28 Brisbane Street
The staff here is clearly aiming for silver service standards, and they’ve pretty much nailed it. It’s not something you see a lot of in little-old Lonnie – even Geronimo and Stillwater are on the relaxed side of silver.
The food ain’t cheap, as is to be expected at a lovely place like this. An entree will set you back $26-plus, and you’re looking at mid $40s for a main, but that’s not unusual anymore. When you consider that Jess struggled to get through two entrees (instead of the traditional entree/main combo) you can’t say the value isn’t there. The complimentary amuse-bouche of a shot of phenomenal pumpkin soup was a lovely way to begin.
(Have you ever noticed that in many restaurants the entrees tend to be so much more inventive and varied than the mains? We love the trend towards small plates for this reason. You get to sample five or six creations, not just two.)
We were particularly delighted to find our favourite winery on the drinks menu, Grey Sands. They’re one of the few Tassie vineyards who aren’t afraid of making heavier reds and they pull it off with aplomb. Anyone who says you can’t grow reds in our state should be poked in the eye with a cork from a 2010 Grey Sands merlot.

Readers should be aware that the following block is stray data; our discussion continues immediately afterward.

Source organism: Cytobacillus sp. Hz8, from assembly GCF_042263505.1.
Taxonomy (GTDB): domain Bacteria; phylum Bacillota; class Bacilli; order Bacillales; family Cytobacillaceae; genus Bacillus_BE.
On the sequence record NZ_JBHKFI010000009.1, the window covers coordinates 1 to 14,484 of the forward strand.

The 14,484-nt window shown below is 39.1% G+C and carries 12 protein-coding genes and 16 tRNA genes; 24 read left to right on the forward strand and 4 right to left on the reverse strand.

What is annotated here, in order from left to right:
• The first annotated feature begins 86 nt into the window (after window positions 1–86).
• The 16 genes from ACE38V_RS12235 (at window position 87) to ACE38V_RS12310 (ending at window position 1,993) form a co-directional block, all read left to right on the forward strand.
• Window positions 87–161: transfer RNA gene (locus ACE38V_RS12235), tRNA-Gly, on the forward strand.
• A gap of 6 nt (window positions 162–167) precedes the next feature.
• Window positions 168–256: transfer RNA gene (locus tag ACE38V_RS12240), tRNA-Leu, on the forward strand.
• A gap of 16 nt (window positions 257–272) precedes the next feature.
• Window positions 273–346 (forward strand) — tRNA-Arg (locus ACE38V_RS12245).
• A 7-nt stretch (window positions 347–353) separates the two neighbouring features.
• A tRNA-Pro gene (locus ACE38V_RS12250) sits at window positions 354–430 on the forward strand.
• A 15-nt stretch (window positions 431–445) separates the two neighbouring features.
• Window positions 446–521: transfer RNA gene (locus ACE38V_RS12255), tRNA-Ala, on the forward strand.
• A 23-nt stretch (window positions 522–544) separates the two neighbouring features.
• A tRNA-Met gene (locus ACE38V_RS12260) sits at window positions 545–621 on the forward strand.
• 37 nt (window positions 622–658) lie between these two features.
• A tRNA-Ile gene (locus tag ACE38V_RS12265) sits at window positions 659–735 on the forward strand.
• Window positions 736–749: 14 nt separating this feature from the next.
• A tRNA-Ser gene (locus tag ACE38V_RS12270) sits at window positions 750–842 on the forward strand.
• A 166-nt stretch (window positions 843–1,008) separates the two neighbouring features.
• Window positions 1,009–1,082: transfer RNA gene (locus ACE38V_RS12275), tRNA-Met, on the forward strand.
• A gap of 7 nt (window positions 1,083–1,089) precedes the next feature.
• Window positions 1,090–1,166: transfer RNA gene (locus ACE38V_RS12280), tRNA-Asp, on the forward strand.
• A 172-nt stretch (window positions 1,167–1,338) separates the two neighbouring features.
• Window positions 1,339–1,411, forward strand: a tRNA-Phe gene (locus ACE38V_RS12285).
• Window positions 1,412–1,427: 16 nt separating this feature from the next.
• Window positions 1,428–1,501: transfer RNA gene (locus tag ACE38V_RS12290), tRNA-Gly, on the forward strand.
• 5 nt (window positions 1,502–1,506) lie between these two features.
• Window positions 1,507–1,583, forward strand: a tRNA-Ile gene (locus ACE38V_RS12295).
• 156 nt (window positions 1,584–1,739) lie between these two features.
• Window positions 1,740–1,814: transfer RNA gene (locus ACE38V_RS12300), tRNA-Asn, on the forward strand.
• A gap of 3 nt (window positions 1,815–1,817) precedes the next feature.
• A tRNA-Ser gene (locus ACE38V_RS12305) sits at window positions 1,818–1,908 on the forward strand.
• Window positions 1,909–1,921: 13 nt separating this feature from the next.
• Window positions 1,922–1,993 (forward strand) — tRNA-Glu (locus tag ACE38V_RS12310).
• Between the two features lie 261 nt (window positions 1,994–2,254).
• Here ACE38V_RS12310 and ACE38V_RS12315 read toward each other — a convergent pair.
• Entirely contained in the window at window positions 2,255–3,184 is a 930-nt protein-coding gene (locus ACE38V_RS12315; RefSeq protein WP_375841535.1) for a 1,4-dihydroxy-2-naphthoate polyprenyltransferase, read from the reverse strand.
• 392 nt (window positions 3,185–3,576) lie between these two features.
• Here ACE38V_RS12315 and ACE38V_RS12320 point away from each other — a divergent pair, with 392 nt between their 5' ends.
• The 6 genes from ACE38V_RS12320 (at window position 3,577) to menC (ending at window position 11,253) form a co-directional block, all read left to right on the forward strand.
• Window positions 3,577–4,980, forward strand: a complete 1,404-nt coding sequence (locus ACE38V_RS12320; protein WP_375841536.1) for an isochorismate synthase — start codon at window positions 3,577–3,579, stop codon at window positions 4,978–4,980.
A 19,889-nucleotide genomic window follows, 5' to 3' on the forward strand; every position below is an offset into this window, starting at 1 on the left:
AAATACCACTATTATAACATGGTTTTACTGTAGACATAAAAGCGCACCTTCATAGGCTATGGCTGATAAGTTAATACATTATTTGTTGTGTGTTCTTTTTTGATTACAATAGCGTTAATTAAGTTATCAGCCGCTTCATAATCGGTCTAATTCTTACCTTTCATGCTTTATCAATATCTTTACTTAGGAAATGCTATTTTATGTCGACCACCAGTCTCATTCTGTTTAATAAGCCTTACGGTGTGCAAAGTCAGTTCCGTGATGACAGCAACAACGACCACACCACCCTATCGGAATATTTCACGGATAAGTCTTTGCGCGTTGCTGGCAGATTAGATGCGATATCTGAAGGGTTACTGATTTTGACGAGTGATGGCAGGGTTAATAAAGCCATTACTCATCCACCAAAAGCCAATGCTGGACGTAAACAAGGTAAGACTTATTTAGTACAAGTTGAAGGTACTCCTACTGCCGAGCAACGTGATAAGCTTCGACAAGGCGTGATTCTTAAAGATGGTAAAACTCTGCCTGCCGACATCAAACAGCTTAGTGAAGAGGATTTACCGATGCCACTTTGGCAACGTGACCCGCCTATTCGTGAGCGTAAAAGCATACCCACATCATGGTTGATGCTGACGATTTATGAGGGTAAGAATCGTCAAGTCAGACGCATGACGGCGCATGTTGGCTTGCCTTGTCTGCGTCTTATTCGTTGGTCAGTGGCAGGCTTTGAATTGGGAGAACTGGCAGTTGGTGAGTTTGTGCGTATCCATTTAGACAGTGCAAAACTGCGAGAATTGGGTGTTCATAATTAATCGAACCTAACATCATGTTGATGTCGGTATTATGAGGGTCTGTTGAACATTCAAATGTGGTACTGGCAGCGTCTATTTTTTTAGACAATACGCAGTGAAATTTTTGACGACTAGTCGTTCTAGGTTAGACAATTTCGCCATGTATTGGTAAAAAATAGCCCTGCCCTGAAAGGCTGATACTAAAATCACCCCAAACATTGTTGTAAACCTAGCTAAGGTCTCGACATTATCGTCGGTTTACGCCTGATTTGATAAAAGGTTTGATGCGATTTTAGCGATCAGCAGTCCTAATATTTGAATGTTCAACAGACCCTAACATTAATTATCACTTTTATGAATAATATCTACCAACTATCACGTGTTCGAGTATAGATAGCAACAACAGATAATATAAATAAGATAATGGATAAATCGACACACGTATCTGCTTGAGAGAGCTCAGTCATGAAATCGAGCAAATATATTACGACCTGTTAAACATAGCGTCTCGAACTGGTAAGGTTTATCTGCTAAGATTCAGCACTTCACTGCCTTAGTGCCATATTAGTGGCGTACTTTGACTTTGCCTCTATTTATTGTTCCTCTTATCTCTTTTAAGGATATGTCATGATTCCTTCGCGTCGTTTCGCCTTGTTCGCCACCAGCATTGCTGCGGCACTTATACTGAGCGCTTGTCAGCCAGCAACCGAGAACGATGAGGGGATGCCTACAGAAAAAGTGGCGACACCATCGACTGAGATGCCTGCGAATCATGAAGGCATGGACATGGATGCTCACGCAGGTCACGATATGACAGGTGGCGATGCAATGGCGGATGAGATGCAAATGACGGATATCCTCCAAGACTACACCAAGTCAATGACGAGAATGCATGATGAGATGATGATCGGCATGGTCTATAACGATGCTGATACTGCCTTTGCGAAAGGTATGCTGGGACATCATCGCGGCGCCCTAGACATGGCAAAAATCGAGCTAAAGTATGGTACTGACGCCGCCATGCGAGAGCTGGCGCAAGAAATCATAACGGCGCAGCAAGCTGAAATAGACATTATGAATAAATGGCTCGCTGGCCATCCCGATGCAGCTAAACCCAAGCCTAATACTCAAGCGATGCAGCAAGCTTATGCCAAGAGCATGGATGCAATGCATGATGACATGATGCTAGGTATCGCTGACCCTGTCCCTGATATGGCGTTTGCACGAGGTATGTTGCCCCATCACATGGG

A beautiful cosy space in one of Launceston’s grand old buildings, Navaro’s is ideal for an intimate dinner. Unfortunately, the group of a dozen or so middle-aged men who rocked up halfway through our main course, after clearly having been on the turps all day – likely at an expensive golf course – didn’t get the memo. Even though they were on their best behaviour they still emanated the kind of background sonic boom that only a bunch of sloshed wealthy baby-boomer men can make. It overwhelmed the small space, much to the apparent helpless embarrassment of the staff and the annoyance of the rest of us. This is no one’s fault – not even the tipsy blokes’ – but you should be aware of the risk of having your quiet evening turn noisy if a big group shows up. Maybe choose somewhere esle around Christmas time